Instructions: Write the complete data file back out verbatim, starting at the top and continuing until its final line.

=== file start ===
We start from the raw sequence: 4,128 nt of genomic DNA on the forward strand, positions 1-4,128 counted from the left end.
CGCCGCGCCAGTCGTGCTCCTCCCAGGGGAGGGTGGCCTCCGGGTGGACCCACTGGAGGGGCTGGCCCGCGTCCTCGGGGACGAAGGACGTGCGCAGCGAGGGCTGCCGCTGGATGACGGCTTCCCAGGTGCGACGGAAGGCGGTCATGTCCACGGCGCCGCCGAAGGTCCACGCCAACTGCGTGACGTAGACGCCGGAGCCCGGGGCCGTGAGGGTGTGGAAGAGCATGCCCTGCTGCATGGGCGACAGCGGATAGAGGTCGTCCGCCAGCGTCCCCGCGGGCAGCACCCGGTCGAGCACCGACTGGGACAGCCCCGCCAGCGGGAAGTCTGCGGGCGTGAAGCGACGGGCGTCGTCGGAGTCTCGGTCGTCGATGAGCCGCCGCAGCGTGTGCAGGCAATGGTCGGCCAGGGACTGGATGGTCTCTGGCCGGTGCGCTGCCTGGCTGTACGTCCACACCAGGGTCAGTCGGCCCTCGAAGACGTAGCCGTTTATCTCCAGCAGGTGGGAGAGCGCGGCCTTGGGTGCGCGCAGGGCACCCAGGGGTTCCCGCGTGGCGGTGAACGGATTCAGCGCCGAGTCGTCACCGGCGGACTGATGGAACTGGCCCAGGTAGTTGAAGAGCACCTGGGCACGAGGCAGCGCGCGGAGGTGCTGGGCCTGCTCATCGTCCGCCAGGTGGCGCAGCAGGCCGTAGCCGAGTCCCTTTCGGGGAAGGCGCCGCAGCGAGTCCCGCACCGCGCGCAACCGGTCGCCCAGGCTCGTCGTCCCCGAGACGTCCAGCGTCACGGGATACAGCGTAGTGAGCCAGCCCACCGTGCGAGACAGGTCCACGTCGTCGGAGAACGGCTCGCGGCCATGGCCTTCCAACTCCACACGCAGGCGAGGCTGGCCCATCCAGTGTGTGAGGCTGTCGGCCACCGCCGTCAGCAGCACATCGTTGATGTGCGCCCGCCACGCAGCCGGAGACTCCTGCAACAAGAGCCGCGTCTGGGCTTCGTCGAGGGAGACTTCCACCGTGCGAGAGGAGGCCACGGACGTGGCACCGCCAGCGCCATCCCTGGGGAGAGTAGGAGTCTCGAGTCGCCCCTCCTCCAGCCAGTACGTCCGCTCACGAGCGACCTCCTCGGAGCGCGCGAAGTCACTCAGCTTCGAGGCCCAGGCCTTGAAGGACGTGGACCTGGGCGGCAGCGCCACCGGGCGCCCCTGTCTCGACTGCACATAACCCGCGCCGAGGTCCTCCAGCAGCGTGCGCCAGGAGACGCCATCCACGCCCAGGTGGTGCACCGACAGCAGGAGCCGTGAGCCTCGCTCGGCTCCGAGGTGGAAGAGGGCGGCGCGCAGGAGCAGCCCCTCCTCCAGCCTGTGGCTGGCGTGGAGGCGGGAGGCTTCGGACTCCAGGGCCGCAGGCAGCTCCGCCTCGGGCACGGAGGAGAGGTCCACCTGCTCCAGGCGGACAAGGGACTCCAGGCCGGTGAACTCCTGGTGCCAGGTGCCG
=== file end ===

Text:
We start from the raw sequence: 4,128 nt of genomic DNA on the forward strand, positions 1-4,128 counted from the left end.
CGCCGCGCCAGTCGTGCTCCTCCCAGGGGAGGGTGGCCTCCGGGTGGACCCACTGGAGGGGCTGGCCCGCGTCCTCGGGGACGAAGGACGTGCGCAGCGAGGGCTGCCGCTGGATGACGGCTTCCCAGGTGCGACGGAAGGCGGTCATGTCCACGGCGCCGCCGAAGGTCCACGCCAACTGCGTGACGTAGACGCCGGAGCCCGGGGCCGTGAGGGTGTGGAAGAGCATGCCCTGCTGCATGGGCGACAGCGGATAGAGGTCGTCCGCCAGCGTCCCCGCGGGCAGCACCCGGTCGAGCACCGACTGGGACAGCCCCGCCAGCGGGAAGTCTGCGGGCGTGAAGCGACGGGCGTCGTCGGAGTCTCGGTCGTCGATGAGCCGCCGCAGCGTGTGCAGGCAATGGTCGGCCAGGGACTGGATGGTCTCTGGCCGGTGCGCTGCCTGGCTGTACGTCCACACCAGGGTCAGTCGGCCCTCGAAGACGTAGCCGTTTATCTCCAGCAGGTGGGAGAGCGCGGCCTTGGGTGCGCGCAGGGCACCCAGGGGTTCCCGCGTGGCGGTGAACGGATTCAGCGCCGAGTCGTCACCGGCGGACTGATGGAACTGGCCCAGGTAGTTGAAGAGCACCTGGGCACGAGGCAGCGCGCGGAGGTGCTGGGCCTGCTCATCGTCCGCCAGGTGGCGCAGCAGGCCGTAGCCGAGTCCCTTTCGGGGAAGGCGCCGCAGCGAGTCCCGCACCGCGCGCAACCGGTCGCCCAGGCTCGTCGTCCCCGAGACGTCCAGCGTCACGGGATACAGCGTAGTGAGCCAGCCCACCGTGCGAGACAGGTCCACGTCGTCGGAGAACGGCTCGCGGCCATGGCCTTCCAACTCCACACGCAGGCGAGGCTGGCCCATCCAGTGTGTGAGGCTGTCGGCCACCGCCGTCAGCAGCACATCGTTGATGTGCGCCCGCCACGCAGCCGGAGACTCCTGCAACAAGAGCCGCGTCTGGGCTTCGTCGAGGGAGACTTCCACCGTGCGAGAGGAGGCCACGGACGTGGCACCGCCAGCGCCATCCCTGGGGAGAGTAGGAGTCTCGAGTCGCCCCTCCTCCAGCCAGTACGTCCGCTCACGAGCGACCTCCTCGGAGCGCGCGAAGTCACTCAGCTTCGAGGCCCAGGCCTTGAAGGACGTGGACCTGGGCGGCAGCGCCACCGGGCGCCCCTGTCTCGACTGCACATAACCCGCGCCGAGGTCCTCCAGCAGCGTGCGCCAGGAGACGCCATCCACGCCCAGGTGGTGCACCGACAGCAGGAGCCGTGAGCCTCGCTCGGCTCCGAGGTGGAAGAGGGCGGCGCGCAGGAGCAGCCCCTCCTCCAGCCTGTGGCTGGCGTGGAGGCGGGAGGCTTCGGACTCCAGGGCCGCAGGCAGCTCCGCCTCGGGCACGGAGGAGAGGTCCACCTGCTCCAGGCGGACAAGGGACTCCAGGCCGGTGAACTCCTGGTGCCAGGTGCCG